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What help for the mentally ill do you envision if church and community leaders joined together to advocate for the treatment of mental illness? Is there anything you can do to help?
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Job 2:1-10 (ESV)

Satan Attacks Job’s Health

1Again there was a day when the sons of God came to present themselves before the Lord, and Satan also came among them to present himself before the Lord.2And the Lord said to Satan, “From where have you come?” Satan answered the Lord and said, “From going to and fro on the earth, and from walking up and down on it.”3And the Lord said to Satan, “Have you considered my servant Job, that there is none like him on the earth, a blameless and upright man, who fears God and turns away from evil? He still holds fast his integrity, although you incited me against him to destroy him without reason.”4Then Satan answered the Lord and said, “Skin for skin! All that a man has he will give for his life.5But stretch out your hand and touch his bone and his flesh, and he will curse you to your face.”6And the Lord said to Satan, “Behold, he is in your hand; only spare his life.”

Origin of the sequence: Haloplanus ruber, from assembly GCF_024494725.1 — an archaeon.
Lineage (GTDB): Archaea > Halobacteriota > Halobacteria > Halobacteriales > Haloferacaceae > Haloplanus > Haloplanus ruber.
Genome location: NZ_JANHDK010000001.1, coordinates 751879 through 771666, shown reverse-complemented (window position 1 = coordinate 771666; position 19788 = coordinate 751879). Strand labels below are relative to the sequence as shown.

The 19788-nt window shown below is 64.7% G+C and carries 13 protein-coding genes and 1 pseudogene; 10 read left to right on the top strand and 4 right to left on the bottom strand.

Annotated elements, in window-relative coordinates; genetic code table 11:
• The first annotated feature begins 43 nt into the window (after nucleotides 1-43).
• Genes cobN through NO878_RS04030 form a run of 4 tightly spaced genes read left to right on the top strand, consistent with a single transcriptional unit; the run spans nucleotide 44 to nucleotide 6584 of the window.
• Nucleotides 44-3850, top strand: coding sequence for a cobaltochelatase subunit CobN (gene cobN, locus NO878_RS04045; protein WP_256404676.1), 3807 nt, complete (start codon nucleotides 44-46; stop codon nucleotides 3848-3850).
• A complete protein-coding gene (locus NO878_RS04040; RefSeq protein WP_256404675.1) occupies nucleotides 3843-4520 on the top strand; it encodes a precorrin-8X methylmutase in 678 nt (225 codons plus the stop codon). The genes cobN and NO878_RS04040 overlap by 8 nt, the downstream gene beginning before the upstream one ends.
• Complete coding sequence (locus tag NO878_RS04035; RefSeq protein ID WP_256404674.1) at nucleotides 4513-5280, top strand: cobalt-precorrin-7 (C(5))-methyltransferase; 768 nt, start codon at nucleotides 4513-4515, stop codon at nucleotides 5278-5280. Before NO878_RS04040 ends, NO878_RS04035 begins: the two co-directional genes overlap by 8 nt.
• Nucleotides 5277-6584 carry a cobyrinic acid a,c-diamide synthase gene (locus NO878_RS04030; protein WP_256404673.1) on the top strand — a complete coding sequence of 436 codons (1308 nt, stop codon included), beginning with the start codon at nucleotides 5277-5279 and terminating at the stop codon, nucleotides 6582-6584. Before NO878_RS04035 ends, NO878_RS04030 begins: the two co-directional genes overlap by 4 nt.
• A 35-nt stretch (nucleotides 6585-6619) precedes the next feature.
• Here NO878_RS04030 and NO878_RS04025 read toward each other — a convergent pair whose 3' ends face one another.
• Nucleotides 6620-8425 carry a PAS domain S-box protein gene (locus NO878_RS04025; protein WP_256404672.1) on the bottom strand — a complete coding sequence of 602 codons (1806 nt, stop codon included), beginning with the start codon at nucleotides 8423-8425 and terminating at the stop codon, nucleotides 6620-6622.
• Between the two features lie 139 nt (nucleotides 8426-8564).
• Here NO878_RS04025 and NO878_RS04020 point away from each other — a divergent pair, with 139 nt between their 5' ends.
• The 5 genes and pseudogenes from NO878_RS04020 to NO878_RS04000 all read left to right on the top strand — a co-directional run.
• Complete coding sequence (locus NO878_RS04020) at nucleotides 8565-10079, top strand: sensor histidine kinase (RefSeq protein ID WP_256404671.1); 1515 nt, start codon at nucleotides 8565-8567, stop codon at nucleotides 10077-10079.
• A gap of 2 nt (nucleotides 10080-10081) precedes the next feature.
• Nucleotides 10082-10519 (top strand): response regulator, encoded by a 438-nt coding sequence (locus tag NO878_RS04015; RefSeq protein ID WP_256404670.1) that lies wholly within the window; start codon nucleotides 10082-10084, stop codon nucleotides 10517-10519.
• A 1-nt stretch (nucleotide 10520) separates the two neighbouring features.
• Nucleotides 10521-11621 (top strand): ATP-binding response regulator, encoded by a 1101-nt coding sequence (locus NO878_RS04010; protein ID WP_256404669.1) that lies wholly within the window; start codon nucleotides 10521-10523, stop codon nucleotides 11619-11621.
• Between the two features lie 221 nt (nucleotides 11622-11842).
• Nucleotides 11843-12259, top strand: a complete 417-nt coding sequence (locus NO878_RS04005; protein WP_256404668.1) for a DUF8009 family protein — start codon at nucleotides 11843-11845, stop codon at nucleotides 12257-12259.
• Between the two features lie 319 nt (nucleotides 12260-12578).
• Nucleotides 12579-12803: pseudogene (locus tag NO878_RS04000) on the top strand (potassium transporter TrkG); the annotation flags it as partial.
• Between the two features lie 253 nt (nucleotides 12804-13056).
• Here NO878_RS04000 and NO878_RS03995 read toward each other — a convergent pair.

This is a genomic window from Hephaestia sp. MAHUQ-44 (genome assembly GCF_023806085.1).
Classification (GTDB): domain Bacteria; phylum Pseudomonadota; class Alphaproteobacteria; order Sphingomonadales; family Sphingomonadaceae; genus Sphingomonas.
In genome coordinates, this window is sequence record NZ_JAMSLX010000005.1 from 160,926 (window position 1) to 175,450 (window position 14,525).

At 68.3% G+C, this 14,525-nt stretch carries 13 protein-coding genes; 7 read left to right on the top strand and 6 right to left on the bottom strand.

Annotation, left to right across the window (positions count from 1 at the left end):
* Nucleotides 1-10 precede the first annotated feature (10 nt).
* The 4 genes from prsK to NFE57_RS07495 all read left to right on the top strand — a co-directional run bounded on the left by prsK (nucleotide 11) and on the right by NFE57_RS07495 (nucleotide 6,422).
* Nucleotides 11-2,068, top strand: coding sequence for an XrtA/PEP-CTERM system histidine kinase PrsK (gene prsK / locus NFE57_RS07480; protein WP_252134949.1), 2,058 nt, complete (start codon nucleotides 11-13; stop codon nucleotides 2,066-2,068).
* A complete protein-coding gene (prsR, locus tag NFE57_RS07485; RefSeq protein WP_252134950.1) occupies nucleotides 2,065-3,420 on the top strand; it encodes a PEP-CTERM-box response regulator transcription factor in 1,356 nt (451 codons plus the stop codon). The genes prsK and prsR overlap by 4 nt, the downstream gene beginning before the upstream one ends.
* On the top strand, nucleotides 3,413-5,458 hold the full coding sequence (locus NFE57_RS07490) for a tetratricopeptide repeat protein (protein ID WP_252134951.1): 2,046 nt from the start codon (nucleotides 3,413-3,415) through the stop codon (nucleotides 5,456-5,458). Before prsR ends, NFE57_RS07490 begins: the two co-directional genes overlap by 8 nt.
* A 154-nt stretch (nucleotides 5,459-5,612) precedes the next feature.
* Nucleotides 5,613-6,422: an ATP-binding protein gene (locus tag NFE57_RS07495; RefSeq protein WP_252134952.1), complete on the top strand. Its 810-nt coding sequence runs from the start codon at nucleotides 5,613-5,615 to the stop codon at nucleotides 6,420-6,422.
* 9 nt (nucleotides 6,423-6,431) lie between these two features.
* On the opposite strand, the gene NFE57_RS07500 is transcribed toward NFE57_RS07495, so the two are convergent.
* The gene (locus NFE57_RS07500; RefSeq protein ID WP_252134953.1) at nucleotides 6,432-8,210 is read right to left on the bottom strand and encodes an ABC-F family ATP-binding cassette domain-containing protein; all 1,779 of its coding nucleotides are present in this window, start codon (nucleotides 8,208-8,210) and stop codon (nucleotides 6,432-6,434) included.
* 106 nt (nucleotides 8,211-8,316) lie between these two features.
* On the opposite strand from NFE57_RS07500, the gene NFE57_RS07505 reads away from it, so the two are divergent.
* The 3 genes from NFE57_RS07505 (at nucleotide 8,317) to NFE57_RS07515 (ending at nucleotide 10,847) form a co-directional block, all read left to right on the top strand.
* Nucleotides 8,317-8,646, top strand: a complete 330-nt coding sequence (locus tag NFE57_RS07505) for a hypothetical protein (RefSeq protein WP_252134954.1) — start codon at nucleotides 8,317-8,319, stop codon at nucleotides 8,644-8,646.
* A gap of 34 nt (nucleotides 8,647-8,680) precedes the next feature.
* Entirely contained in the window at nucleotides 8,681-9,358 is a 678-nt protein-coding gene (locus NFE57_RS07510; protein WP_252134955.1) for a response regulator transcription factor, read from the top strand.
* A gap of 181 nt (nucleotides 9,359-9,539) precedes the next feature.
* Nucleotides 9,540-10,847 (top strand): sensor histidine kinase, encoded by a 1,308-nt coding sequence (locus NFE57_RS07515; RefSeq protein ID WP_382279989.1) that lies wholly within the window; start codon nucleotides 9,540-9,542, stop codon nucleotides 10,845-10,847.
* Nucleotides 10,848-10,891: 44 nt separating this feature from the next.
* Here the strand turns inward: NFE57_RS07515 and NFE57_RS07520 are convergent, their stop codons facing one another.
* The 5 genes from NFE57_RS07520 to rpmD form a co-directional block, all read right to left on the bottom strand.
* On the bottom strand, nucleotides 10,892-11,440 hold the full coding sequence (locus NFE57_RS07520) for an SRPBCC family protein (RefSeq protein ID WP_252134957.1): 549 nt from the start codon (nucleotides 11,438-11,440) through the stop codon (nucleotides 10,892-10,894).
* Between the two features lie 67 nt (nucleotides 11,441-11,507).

7So Satan went out from the presence of the Lord and struck Job with loathsome sores from the sole of his foot to the crown of his head.8And he took a piece of broken pottery with which to scrape himself while he sat in the ashes.